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#AndrewSingerChina Newsletter Vol. 2, Issue 1

Happy Dragon Boat Festival (端午节快乐)! The Chinese Music Ensemble of New York is celebrating its 60th anniversary this year (one year late due to Covid). When I received an announcement of a conductor talk and open rehearsal of the Ensemble to be held the same late May weekend that I was recently in New York City, I jumped at the chance and immediately registered. I am so glad I did. The video links throughout this first issue of Volume 2 lead to beautiful music.

  • Chinese Classical Music and the Chinese Music Ensemble of New York

  • One More Thought (Erhu out in Public – Boston and Seattle)


Chinese Classical Music and the Chinese Music Ensemble of New York

The China Institute sponsored a conductor talk and open rehearsal by the Chinese Music Ensemble of New York. The group, the oldest and largest Chinese orchestra in the United States, is comprised of some fifty conservatory students and more seasoned players. Acclaimed conductor Jindong Cai is serving as guest musical director and principal conductor for its upcoming 60th anniversary concert at Carnegie Hall on June 18th.

Jindong Cai is soft-spoken, open, and engaging. He began his talk by noting that music serves to help maintain people-to-people connections in troubling times. Music was important to the literati throughout Imperial Chinese history. It developed independently of European traditions and was designed mostly for solo playing.

Jindong Cai

When Western-style music was introduced into China during the late nineteenth and early twentieth centuries, ensembles began to form. Some of the early adopters of organized orchestral groups at that time included Li Shutong, Xiao Youmei, and Rudolph Buck, and groups such as the Peking University Orchestra, Shanghai Public Band, and Datong Chinese Ensemble.

During the middle of the twentieth century, popular music became revolutionary in China. Beethoven was out, and Communist compositions, such as Jiang Qing’s eight model operas of the Cultural Revolution period, were the authorized music for the masses. Music during this time was designed to shape and change people in a desired direction.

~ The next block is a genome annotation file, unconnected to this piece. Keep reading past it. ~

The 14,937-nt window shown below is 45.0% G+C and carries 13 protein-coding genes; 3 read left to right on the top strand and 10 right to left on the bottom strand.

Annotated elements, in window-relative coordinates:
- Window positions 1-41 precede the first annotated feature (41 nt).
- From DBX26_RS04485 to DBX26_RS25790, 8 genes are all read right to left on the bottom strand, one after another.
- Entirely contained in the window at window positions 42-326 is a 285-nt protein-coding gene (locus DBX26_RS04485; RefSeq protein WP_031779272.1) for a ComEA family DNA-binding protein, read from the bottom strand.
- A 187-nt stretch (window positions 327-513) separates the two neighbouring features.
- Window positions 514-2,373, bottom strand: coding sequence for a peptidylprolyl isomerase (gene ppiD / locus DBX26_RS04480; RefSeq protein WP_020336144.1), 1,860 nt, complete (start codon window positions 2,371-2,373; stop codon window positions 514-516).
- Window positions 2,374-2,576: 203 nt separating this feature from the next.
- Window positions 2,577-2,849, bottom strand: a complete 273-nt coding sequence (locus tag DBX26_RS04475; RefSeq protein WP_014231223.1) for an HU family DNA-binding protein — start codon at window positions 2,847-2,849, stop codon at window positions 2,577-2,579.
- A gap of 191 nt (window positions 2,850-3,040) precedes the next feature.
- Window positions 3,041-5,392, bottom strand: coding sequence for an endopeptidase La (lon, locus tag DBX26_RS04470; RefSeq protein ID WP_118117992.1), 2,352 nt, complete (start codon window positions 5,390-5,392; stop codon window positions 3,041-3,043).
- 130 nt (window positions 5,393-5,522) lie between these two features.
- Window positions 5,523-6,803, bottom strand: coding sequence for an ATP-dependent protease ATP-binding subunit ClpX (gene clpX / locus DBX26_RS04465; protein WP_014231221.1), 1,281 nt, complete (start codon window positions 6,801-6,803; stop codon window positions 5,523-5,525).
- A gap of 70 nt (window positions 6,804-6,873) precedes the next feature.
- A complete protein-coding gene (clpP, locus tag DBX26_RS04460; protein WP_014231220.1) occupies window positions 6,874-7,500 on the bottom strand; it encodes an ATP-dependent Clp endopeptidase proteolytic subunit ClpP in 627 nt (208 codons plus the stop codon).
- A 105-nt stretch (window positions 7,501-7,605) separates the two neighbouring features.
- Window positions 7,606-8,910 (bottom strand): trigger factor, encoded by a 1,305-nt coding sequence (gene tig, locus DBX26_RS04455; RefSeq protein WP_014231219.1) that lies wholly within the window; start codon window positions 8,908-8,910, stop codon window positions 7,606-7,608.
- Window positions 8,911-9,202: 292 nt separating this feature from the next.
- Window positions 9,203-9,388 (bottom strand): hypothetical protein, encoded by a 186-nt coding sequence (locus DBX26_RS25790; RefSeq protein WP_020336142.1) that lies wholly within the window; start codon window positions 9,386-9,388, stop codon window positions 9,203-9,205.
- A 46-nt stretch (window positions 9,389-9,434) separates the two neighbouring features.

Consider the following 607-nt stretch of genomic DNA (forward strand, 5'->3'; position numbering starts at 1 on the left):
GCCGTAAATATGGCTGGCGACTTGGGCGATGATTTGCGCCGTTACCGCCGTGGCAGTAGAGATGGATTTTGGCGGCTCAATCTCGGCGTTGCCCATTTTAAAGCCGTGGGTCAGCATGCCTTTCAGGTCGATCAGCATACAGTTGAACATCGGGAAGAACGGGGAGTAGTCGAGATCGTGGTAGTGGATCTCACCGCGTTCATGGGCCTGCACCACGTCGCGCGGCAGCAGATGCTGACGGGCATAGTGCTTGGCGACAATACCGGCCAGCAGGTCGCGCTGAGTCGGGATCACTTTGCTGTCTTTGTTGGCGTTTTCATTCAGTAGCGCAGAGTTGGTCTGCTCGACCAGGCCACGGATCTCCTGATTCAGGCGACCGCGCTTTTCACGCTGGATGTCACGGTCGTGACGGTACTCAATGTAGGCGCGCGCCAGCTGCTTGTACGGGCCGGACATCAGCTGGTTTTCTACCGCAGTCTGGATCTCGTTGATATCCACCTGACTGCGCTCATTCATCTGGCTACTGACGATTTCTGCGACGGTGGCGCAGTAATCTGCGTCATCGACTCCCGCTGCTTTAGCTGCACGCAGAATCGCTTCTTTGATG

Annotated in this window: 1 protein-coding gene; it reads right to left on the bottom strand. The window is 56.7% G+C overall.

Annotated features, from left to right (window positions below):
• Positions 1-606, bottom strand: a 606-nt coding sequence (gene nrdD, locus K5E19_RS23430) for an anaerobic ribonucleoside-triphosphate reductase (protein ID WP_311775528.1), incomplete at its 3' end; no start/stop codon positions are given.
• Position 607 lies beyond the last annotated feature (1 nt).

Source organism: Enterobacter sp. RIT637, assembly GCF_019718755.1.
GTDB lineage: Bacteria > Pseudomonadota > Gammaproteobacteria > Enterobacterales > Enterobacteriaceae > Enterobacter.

And then, in 1973, another historic swerve occurred. As part of Richard Nixon’s reaching out to China, the Philadelphia Orchestra became the first American orchestra to perform in China. This unleashed a renewed “Beethoven fever” in the country. As shown in the following slide, Beethoven’s name previously had been translated into Chinese in eleven different ways before 贝多芬 (貝多芬), Bei Duo Fen, ultimately won out.

Conductor Cai mentioned that he was one of the producers of the 2020 documentary of this 1973 trip, Beethoven in Beijing. When chatting with him, I mentioned that I have written about another 2020 documentary, Behind the Strings, profiling the Shanghai Quartet (Andrew’s China Newsletter August 10, 2021). I shouldn’t have been surprised (but I was) when he told me that he knew the original Quartet members since they traveled in similar circles in the late 1970’s and early 1980’s in China.

Pipa and Zhongruan

A Chinese orchestra is composed of four sections—plucked strings, bow strings, winds, and percussion. There is no brass section. Instruments in a Chinese orchestra include entire pipa and erhu sections, zhongruan (round fretted lute), yangqin (hammered dulcimer), guzheng (zither), suona (horn), sheng (mouth organ), dizi (flute), barrel drums, and more. To add further nuance, there are different types of erhu, including simply erhu, gaohu, and zhonghu. Each plays a different tonal range.